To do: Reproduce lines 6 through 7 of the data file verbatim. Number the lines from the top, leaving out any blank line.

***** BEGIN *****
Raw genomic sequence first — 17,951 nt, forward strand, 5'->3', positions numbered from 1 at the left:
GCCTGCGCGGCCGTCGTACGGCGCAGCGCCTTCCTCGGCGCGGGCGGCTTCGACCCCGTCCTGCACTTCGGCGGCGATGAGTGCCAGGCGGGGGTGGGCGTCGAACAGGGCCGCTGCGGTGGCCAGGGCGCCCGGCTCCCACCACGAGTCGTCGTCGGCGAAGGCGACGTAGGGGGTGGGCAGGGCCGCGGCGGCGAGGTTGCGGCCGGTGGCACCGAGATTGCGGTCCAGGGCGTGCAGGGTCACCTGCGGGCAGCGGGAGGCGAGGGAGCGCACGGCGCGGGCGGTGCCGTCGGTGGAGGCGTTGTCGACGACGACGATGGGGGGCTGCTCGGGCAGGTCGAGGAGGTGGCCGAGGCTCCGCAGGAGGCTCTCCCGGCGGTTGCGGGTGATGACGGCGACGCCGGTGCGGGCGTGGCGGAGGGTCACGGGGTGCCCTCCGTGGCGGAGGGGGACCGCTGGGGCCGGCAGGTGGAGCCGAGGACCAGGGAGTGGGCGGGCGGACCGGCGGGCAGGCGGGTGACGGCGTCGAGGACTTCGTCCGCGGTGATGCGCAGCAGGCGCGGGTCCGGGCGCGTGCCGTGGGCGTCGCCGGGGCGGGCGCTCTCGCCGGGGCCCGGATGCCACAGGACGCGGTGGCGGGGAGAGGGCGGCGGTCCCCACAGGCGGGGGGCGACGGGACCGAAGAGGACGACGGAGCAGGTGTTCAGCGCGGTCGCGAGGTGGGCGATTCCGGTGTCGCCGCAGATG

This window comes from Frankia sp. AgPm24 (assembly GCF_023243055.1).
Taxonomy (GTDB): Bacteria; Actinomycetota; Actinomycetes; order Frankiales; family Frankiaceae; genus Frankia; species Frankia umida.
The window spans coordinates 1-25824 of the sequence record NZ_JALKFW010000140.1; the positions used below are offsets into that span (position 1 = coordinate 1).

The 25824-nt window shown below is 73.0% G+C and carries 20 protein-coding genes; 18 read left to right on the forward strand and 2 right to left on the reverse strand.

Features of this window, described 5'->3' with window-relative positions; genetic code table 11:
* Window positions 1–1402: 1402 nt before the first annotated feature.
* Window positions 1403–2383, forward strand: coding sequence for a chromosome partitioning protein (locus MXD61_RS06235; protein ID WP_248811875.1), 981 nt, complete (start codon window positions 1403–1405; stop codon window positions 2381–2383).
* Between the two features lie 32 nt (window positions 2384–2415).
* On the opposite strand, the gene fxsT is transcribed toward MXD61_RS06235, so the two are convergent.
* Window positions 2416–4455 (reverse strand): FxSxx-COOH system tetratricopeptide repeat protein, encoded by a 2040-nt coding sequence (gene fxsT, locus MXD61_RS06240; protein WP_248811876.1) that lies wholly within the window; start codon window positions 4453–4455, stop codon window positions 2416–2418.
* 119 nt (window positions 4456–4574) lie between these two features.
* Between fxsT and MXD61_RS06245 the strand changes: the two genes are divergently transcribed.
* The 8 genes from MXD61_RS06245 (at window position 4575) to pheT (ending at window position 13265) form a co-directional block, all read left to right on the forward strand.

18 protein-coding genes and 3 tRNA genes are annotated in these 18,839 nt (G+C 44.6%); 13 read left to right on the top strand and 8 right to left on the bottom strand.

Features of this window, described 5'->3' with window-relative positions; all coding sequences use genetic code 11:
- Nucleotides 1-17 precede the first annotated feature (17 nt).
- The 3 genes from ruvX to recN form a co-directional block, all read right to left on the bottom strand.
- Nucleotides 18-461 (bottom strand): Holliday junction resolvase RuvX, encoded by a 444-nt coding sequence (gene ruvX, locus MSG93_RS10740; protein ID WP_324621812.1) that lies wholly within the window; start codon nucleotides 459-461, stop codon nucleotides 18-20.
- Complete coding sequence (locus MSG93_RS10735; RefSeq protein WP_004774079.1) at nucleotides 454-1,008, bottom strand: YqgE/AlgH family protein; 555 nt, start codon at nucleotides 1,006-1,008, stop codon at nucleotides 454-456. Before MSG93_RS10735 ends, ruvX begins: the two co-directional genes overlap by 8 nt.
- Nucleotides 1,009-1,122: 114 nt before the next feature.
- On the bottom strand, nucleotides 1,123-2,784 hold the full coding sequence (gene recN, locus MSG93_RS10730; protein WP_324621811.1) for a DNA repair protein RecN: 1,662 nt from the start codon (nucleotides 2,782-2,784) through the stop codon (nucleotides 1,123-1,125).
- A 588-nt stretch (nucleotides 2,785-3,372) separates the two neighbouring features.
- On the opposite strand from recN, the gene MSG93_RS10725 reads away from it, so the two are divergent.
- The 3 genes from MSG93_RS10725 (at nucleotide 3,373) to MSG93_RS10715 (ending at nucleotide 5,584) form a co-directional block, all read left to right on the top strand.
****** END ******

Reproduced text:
The 25824-nt window shown below is 73.0% G+C and carries 20 protein-coding genes; 18 read left to right on the forward strand and 2 right to left on the reverse strand.

Features of this window, described 5'->3' with window-relative positions; genetic code table 11: